[show abstract][hide abstract] ABSTRACT: A 31-year-old female with refractory extramedullary myeloid leukemia relapse underwent peripheral blood stem-cell transplantation from her HLA-identical brother. Hematopoietic recovery followed disappearance of the lesions. Studies three-months post-transplant showed complete chimerism (CC). Fourteen months after transplantation, the patient presented with an increasing number of extramedullary sites of biopsy-proven disease relapse (as nodular skin lesions). Bone marrow was in remission with maintenance of CC. However, tissue chimerism analysis showed full recipient-cell population. After one course of conventional dose chemotherapy followed by mobilized donor-lymphocyte infusions (DLI), a complete response was achieved. DLI continued monthly but she developed new skin lesions accompanied by multiple cervical masses. Bone marrow and tissue chimerism revealed both recipient and donor cell population. We conclude that tissue chimerism analysis after DLI may not accurately document the cell origin.
[show abstract][hide abstract] ABSTRACT: Allogeneic hematopoietic stem cell transplantation (HSCT) is a well-established curative therapy for various malignant and non-malignant diseases. Successful outcome after allogeneic HSCT has been associated with donor chimerism (DC). However, the detection of residual host cells or mixed hemopoietic chimerism (MC) has indicated that donor chimerism is not obligatory following HSCT. More recently, fluorescence in situ hybridization (FISH) analysis has been applied to engraftment studies for the identification of polymorphic or sex chromosomes. In this study, chimerism status was evaluated in 48 sex-mismatched HSCT pediatric patients (17 women/31 men, mean age: 9.02 +/- 3.95 years, range: 2-19) by FISH and the effect of DC or MC on outcome and long-term disease-free survival was documented. The stem cell source was bone marrow in all cases. All of the donors were human leucocyte antigen-identical siblings. FISH was performed on 156 specimens between days +13 and +1878. Donor chimerism was found in 47.9% (23/48) and MC was found in 52.1% (25/48) of the patients. Fifteen of 48 (31.25%) patients died, of whom 12 (80%) were MC and three patients (20%) were DC. The difference in chimerism status (MC or DC) was statistically significant between those patients who died and those still alive (chi(2) = 6.813; P = 0.009).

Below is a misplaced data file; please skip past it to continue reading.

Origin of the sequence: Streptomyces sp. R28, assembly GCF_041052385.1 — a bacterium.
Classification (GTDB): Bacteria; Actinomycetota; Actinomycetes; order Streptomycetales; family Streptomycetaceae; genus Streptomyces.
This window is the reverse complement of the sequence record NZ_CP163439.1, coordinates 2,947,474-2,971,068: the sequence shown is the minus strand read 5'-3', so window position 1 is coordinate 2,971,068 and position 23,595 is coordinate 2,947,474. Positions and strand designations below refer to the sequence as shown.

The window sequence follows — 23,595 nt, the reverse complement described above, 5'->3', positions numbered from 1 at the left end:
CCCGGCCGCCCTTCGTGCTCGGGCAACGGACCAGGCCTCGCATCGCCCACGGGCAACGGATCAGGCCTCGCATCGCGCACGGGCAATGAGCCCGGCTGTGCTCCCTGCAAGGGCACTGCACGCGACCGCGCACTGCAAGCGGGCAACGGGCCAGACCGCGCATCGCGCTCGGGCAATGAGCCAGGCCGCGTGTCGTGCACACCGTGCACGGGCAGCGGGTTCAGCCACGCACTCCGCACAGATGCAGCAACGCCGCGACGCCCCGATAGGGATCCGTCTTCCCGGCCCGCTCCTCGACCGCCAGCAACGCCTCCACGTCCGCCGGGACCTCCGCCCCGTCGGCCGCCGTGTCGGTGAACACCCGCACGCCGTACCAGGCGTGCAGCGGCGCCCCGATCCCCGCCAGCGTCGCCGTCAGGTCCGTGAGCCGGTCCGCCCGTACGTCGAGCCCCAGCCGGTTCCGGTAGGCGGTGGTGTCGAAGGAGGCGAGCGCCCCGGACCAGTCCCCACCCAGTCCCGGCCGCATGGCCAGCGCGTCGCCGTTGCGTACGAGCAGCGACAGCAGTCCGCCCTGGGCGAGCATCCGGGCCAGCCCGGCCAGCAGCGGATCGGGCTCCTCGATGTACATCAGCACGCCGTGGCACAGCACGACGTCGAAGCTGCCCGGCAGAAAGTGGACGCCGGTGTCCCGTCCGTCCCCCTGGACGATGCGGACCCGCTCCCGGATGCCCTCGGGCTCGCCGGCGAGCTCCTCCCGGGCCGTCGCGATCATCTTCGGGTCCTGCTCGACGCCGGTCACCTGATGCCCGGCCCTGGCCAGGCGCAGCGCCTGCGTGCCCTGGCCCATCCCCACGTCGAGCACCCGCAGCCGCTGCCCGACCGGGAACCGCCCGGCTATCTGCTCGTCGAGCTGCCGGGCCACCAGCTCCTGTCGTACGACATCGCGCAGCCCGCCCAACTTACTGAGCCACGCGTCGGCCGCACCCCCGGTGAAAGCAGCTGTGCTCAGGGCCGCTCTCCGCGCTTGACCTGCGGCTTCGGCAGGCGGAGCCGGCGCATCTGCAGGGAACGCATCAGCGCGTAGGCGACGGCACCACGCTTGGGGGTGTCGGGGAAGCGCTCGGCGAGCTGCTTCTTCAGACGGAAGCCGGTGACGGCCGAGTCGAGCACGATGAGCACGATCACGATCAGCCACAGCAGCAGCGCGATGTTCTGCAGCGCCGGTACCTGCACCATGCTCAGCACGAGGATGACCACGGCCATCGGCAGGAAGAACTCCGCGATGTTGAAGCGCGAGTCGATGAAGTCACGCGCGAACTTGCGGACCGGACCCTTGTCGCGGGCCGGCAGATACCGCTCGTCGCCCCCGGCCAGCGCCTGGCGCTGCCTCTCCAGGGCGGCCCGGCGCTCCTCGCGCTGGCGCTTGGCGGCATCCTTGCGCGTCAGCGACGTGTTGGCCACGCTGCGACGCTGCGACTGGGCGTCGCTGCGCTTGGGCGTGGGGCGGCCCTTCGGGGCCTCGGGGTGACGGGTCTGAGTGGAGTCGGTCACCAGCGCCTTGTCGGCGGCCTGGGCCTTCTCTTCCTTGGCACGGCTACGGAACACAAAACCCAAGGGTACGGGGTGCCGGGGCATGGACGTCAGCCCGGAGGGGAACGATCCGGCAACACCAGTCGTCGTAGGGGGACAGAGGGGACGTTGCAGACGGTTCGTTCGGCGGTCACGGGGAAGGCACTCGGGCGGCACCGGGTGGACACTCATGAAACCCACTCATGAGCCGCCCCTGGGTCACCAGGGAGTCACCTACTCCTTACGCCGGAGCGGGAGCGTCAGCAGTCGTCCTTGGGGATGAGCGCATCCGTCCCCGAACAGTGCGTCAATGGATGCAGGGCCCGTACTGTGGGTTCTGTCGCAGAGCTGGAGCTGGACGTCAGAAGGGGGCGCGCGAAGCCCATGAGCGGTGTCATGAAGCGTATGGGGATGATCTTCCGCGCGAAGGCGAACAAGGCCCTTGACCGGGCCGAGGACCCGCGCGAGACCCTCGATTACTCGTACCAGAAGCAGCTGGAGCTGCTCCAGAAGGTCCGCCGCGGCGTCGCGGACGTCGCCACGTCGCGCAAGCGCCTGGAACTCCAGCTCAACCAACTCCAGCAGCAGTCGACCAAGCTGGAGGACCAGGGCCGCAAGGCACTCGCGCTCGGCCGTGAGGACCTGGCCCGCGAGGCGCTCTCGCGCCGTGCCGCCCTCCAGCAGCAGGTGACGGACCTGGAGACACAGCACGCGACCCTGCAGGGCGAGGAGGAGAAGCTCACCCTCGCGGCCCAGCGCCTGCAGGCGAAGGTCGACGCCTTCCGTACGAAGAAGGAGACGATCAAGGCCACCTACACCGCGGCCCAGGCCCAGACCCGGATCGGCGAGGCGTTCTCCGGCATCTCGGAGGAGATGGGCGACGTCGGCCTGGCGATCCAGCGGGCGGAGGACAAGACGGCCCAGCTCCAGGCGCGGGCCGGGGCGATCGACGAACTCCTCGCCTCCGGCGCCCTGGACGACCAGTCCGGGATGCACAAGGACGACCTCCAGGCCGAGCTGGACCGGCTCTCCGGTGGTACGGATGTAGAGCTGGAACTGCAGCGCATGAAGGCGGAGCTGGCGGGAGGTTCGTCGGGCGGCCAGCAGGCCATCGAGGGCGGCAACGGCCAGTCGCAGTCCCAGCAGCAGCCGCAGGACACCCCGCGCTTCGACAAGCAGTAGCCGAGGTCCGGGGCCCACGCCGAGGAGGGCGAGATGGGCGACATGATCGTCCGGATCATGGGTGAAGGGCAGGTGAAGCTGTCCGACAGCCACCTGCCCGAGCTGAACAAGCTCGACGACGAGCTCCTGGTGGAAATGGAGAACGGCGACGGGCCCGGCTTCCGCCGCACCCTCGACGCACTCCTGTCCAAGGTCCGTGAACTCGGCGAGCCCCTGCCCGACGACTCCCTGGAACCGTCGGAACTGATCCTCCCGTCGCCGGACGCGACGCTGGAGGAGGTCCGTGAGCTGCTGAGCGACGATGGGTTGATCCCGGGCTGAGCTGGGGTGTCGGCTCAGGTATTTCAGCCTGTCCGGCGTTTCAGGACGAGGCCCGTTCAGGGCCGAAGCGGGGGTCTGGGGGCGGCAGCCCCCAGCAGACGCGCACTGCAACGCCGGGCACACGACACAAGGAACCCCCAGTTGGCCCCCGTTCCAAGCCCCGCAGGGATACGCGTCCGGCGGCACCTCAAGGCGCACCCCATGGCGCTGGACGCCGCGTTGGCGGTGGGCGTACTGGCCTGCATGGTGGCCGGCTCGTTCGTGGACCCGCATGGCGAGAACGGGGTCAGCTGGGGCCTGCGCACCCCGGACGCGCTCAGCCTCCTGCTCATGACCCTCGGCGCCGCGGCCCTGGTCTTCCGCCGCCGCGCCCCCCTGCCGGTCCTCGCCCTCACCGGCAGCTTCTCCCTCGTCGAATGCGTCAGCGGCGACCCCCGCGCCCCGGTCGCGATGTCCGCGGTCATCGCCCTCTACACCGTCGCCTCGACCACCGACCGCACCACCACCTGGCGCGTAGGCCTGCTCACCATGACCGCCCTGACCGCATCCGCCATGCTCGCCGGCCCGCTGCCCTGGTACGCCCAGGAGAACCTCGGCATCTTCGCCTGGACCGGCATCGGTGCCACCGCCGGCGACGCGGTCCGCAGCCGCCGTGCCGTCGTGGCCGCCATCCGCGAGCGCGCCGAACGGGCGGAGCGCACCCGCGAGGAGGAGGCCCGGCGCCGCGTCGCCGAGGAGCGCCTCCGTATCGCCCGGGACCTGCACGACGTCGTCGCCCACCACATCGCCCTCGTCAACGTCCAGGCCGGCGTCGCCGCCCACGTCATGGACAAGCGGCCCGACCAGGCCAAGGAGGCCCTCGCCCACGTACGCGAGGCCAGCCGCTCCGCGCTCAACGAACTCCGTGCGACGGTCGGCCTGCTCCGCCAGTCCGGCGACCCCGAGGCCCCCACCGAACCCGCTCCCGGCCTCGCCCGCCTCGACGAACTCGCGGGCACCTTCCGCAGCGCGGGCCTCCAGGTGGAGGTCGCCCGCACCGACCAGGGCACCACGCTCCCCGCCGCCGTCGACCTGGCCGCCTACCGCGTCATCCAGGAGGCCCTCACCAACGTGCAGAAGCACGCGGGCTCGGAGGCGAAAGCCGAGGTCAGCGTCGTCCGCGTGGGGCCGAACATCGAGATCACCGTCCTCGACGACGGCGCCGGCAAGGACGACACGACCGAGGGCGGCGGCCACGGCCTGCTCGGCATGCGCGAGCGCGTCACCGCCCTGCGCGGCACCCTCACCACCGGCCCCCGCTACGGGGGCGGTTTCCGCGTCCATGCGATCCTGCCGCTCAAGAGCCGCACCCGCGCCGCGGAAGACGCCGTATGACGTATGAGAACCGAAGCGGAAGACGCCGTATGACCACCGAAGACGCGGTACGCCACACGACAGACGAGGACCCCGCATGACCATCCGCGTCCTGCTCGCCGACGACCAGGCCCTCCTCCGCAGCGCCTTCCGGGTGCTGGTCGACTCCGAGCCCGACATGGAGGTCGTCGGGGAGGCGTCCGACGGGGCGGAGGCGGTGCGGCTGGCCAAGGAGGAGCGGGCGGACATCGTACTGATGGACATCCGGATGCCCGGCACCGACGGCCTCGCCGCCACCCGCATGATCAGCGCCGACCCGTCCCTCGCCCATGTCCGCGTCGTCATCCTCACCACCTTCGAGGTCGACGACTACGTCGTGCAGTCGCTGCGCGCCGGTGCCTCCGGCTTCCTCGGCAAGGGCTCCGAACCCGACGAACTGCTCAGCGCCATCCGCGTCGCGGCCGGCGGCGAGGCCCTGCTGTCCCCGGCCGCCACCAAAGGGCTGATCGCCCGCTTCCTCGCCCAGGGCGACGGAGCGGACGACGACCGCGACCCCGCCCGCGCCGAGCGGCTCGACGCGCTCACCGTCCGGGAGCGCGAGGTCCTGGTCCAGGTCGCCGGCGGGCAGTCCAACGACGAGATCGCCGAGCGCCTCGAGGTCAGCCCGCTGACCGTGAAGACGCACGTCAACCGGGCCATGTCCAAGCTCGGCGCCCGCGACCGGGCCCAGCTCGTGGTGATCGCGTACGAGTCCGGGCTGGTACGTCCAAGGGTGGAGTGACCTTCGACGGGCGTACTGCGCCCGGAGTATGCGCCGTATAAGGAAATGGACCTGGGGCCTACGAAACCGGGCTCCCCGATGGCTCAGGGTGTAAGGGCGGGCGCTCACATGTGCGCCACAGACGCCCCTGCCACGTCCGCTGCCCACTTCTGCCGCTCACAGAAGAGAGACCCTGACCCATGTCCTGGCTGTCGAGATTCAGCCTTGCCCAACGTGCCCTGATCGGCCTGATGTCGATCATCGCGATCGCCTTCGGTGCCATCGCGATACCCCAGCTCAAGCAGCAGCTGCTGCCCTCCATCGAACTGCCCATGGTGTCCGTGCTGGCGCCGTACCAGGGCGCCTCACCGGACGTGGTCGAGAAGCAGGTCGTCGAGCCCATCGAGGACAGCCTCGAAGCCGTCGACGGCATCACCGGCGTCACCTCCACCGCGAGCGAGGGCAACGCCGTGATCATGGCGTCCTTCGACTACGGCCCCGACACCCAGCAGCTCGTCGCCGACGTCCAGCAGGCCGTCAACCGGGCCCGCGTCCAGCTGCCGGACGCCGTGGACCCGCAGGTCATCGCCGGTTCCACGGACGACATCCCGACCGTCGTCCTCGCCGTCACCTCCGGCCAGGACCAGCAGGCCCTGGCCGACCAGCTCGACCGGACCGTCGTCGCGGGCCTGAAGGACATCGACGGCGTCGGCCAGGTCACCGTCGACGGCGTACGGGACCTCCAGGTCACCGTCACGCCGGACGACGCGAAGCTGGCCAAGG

International Journal of Laboratory Hematology 07/2007; 29(3):208-14. · 1.29 Impact Factor